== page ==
It is not enough to tolerate religions or personal convictions or beliefs. We should recognize the power in beliefs and religions.
Yesterday I attended the International Panel of Parliamentarians for Freedom of Religion or Belief (#IPPFoRB) in Berlin.
Tolerance of religions and beliefs is an important human right. Taking action to stop or limit prosecution based on faith is paramount. But I think we can take this one step further. Beyond stopping oppression of faith, passive tolerance of faith or even promotion of a tolerant society, there is recognition of the power of faith.
Religion or belief gives purpose. Purpose gives strength, and with strength can come accomplishments.
Witness the early civilizations, the building of ancient Greece, the Roman Empire, the Mayans and social structures throughout our history. Religions have given purpose, strength and accomplishments to the benefit… and detriment of many. The strength has yielded the foundations for civilizations. It has also brought oppression, even terrorism. In any case, with conviction comes strength.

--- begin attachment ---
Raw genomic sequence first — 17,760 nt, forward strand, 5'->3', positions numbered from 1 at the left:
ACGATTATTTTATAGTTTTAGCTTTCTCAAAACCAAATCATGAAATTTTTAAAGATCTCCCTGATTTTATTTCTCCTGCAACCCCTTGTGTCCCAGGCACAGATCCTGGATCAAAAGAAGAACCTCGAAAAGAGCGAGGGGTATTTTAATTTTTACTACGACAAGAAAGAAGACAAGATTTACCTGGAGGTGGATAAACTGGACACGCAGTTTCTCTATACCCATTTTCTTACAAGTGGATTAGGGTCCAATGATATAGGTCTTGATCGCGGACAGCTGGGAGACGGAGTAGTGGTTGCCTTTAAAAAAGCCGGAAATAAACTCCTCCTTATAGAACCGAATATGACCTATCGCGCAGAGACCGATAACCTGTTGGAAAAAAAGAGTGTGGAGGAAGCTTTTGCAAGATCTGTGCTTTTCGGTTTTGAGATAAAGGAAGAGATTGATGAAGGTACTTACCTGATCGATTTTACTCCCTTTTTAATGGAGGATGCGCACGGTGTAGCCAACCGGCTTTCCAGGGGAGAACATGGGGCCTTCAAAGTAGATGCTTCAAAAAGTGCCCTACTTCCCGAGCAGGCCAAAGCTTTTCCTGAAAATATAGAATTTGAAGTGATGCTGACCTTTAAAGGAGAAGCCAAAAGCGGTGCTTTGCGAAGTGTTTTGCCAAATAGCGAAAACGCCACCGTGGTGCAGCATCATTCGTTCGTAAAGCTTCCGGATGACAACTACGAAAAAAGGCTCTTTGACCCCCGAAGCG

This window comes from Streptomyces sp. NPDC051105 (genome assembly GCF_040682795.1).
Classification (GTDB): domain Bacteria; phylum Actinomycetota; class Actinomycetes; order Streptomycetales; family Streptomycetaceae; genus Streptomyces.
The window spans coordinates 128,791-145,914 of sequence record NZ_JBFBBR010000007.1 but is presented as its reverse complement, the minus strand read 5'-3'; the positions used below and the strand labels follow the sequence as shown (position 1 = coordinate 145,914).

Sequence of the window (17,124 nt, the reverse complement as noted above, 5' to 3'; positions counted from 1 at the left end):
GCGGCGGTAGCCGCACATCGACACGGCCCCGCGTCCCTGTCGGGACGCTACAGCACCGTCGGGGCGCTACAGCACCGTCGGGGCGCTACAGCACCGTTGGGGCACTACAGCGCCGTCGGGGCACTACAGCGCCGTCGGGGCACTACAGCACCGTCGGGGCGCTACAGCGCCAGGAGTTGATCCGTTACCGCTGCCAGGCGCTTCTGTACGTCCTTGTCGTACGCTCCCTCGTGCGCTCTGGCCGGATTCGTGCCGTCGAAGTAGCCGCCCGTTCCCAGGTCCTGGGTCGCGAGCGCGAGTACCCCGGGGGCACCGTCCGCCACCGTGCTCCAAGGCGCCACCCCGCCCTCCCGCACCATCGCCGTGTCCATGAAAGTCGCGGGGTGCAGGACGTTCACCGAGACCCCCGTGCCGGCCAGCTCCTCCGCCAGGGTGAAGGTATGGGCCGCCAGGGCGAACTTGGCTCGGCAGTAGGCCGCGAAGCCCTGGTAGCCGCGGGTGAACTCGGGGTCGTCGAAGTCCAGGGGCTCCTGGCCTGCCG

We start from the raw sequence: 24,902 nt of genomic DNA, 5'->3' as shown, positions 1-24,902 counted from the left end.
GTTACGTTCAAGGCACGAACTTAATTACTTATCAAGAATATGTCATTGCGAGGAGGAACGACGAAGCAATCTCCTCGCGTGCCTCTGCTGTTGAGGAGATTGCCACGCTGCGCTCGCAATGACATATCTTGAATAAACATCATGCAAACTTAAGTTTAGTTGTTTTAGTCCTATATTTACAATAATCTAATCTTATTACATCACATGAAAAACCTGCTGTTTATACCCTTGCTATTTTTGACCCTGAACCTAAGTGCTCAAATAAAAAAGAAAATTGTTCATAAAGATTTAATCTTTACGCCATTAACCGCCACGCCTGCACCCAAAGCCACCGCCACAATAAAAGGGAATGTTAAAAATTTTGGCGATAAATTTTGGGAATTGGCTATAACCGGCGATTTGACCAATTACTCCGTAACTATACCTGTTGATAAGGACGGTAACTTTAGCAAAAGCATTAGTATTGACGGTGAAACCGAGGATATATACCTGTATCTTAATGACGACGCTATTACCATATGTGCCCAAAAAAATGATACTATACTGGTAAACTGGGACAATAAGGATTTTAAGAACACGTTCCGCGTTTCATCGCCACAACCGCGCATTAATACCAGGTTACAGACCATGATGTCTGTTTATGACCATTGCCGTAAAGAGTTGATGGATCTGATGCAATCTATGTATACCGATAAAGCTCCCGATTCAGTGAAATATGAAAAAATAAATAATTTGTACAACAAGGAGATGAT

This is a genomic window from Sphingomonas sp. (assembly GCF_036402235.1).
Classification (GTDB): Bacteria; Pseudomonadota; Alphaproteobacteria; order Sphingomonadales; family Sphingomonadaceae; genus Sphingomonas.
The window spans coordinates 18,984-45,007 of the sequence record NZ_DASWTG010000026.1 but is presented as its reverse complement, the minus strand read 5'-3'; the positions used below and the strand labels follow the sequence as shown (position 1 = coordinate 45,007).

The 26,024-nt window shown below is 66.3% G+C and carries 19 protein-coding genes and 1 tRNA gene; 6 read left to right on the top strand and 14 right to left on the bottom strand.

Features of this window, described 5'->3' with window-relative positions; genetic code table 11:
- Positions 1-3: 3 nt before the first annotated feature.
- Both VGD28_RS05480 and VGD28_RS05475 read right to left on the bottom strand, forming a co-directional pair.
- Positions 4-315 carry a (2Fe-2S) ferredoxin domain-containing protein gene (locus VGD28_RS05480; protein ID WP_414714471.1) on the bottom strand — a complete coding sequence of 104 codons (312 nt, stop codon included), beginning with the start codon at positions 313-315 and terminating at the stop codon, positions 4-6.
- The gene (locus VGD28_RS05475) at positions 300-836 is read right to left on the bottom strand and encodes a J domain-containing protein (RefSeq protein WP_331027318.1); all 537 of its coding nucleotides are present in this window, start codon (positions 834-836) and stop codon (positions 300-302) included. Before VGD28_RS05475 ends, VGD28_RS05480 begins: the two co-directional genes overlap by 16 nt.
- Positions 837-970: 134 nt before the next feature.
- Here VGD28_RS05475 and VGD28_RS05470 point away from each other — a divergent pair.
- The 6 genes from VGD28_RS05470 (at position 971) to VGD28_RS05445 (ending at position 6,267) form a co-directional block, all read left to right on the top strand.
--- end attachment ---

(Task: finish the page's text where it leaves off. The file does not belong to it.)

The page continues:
Religion or Belief -> Purpose -> Strength -> Accomplishment
This we should recognize and help use for the greater good. Faith can be a basis for individual strength and strong societies. Thus faith should be applauded regardless of what the person chooses to believe in.
The diversity of this conference is amazing. More than 100 MPs from more than 60 countries. All major religions are represented. Academia, NGOs and other interested parties attend.
Having attending this conference, I am left with a couple of questions. Firstly:
How can people with directly opposing purposes honestly cooperate for Freedom of Religion or Belief?
I spoke to people at the conference who have the goal of their religion winning at the expense of others.
Answers to this question could serve also to answer how we could make anarchy work in practice.
Another impression from the conference was that several of the attendants insisted that there was absolutely no connection between religion and terrorism. I believe such a refusal to discuss such a connection is both naive and dangerous. It can obfuscate a possible cause of terrorism. The blunt refusal of a discussion is never healthy.
Then there is the question of a battle of two basic human rights. Which takes rank – the freedom of religion and belief or the freedom of speech? What’s your answer to this potential dilemma?